Lutz Mommartz, Margret’s Film, 2007. The Lutz Mommartz Film Archive / Creative Commons.
Interviewer: Mr. Mommartz, please describe your relationship to Cinema?
Lutz: I rarely go to the cinema; I don’t like westerns, nor dramas, nor comedies. Sometimes—out of curiosity—I enter a movie theatre, but even then with care. Sometimes it excites me, but I don’t have an explanation for that.
How did you begin filmmaking?
I never wanted to become a filmmaker. In 1963 I was in Uganda for six weeks. There was an 8mm camera around, and filming was a good way to kill boredom in Africa. I recorded things that were atypical for Africa. This satisfied me deeply. By way of example, I filmed a tablecloth hanging in the wind, long shot, full frame. For a few moments the wonderful landscape could be seen behind it—in colour. This material was unfortunately lost. I intend on giving up filming only when I have succeeded in recording such a beautiful setting again.
Lutz Mommartz, Die Treppe, 1967. The Lutz Mommartz Film Archive / Creative Commons.
Did you make any more 8mm works?
Yes, with friends and acquaintances, as a game about recording behaviours, without ‘filmic’ ambitions. Alongside this, I considered the possibility of constructing a film by stringing together chosen situations from the visible reality of the camera, without any post-production. This process required that each sequence be memorised. The selection of each image was based on my personal notions of plausibility. The more I recorded, the more specific the film became. After a relatively arbitrary start, plausible possibilities were incrementally reduced. This process demanded tremendous concentration.
Initially, I wanted to carry out these experiments with individuals. I bought an old 8mm camera and exposed others to situations where they had to react to me and the camera. This test was very interesting for me, I wanted to find out what actions would develop from such a situation. However, when I decided to apply this practice to a group each individual had to cope firstly with their own presence, and then with that of others. It was clear to us that outsiders couldn’t understand this process through the film itself. Buying and using the camera therefore had little to do with the making of film.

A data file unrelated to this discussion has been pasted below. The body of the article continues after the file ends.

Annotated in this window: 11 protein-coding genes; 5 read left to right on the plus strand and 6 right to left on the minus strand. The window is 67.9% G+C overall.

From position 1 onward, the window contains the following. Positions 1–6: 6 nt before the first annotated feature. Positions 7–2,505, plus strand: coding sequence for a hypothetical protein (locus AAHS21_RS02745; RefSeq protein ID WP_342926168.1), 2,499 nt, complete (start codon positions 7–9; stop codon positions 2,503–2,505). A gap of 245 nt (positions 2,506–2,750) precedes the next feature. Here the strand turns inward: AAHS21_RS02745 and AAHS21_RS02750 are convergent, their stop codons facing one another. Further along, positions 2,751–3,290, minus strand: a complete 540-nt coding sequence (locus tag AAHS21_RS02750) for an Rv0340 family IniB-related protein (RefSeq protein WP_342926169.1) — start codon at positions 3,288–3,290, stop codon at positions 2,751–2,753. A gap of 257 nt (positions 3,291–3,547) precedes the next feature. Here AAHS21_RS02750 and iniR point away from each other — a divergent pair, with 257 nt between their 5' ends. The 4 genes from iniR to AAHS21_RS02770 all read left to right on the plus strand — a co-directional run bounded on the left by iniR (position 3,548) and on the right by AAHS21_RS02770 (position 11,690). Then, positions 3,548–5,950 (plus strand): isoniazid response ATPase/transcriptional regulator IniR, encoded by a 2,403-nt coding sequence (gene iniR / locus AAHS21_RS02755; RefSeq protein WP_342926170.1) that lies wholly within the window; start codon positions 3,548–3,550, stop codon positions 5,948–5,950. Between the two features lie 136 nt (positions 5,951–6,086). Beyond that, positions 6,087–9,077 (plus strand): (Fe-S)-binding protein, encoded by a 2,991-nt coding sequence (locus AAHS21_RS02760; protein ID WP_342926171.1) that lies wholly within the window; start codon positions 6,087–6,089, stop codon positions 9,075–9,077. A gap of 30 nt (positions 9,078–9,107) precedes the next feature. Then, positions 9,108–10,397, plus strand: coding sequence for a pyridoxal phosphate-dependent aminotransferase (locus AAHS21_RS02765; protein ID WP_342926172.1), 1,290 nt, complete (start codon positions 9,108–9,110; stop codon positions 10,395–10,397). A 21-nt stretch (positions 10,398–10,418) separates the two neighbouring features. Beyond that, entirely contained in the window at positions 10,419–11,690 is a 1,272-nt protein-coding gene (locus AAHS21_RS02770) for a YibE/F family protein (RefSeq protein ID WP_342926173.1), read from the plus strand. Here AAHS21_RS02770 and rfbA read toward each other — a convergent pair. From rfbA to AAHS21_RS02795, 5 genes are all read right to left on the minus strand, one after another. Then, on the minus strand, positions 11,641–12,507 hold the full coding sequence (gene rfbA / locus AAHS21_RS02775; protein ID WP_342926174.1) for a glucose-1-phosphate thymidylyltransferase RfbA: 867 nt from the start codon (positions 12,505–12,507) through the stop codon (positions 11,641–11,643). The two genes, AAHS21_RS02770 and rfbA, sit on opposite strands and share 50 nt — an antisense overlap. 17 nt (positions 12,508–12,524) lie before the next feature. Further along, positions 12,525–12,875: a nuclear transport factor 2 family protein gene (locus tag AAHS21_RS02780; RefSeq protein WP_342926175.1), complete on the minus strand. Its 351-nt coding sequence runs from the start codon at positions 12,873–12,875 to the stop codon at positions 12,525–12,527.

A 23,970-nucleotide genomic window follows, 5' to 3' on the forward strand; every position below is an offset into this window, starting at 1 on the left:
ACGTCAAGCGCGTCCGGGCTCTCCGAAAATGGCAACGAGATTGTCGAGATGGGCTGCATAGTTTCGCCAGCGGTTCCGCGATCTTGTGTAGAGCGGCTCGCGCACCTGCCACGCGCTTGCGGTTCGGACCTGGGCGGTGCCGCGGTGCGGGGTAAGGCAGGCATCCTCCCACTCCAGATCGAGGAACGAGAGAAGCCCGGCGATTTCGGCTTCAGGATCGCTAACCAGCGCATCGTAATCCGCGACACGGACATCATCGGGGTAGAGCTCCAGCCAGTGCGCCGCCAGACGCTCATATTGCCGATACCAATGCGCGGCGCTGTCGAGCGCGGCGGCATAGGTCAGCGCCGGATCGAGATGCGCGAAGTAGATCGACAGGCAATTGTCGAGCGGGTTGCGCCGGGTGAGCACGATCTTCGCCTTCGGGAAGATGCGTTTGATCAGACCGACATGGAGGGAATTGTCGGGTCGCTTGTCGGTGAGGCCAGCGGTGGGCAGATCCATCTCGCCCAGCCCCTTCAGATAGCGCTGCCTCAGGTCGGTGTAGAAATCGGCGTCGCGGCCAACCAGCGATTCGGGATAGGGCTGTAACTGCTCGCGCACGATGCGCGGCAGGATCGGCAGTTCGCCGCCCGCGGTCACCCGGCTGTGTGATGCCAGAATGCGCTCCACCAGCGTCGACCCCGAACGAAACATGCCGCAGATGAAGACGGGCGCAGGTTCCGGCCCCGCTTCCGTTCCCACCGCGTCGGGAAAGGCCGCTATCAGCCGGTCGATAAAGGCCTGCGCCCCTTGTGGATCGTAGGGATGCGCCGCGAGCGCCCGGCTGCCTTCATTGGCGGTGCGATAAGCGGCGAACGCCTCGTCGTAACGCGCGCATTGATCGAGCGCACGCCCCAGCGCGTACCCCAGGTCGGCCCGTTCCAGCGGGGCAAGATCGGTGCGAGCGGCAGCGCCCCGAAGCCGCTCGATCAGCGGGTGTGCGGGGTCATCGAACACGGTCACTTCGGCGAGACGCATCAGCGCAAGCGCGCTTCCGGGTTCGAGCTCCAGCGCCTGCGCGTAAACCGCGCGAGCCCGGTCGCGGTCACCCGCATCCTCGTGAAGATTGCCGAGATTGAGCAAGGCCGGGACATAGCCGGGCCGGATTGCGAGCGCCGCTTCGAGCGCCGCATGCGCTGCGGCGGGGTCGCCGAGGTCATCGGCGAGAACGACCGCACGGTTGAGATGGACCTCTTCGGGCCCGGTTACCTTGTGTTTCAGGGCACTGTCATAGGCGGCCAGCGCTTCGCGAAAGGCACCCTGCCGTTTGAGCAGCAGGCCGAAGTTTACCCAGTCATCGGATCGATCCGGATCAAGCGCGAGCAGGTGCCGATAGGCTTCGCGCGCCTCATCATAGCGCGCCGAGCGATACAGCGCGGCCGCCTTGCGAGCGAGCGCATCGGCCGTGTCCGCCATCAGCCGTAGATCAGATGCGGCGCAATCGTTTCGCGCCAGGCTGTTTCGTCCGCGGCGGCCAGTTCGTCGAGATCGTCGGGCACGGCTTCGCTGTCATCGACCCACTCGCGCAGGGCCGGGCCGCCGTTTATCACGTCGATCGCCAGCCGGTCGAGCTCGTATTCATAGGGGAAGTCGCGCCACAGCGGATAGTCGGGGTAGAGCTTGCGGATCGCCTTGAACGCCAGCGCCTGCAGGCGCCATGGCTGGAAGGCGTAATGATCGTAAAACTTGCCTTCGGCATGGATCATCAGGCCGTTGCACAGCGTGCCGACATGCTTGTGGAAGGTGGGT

It soon turned out that approaches to playing with subjects and consciousness differed. Despite a willingness to work together everyone had their own interests. My interest turned out to be stronger than the others’. For the most part, the others in this group didn’t continue with these provocations. This is why we never established a commune, for example. I still didn’t want to become a filmmaker, but the camera enticed me to explore its possibilities. As I didn’t want to be a loner and considered myself a social being, I decided to make my ideas of the world public. In 1967, I bought a 16mm camera and shot the first films for EXPRMNTL 4 Film Festival in Knokke-le-Zoute at the end of the year. I couldn’t be bothered with presenting fictions, instead I lived through the story.
Transcript of Lutz Mommartz, Erste Interviews (Early Interviews), 1963-68. The Lutz Mommartz Film Archive / Creative Commons.
Translated by Gabriele Weiß, edited by Marcus Jack.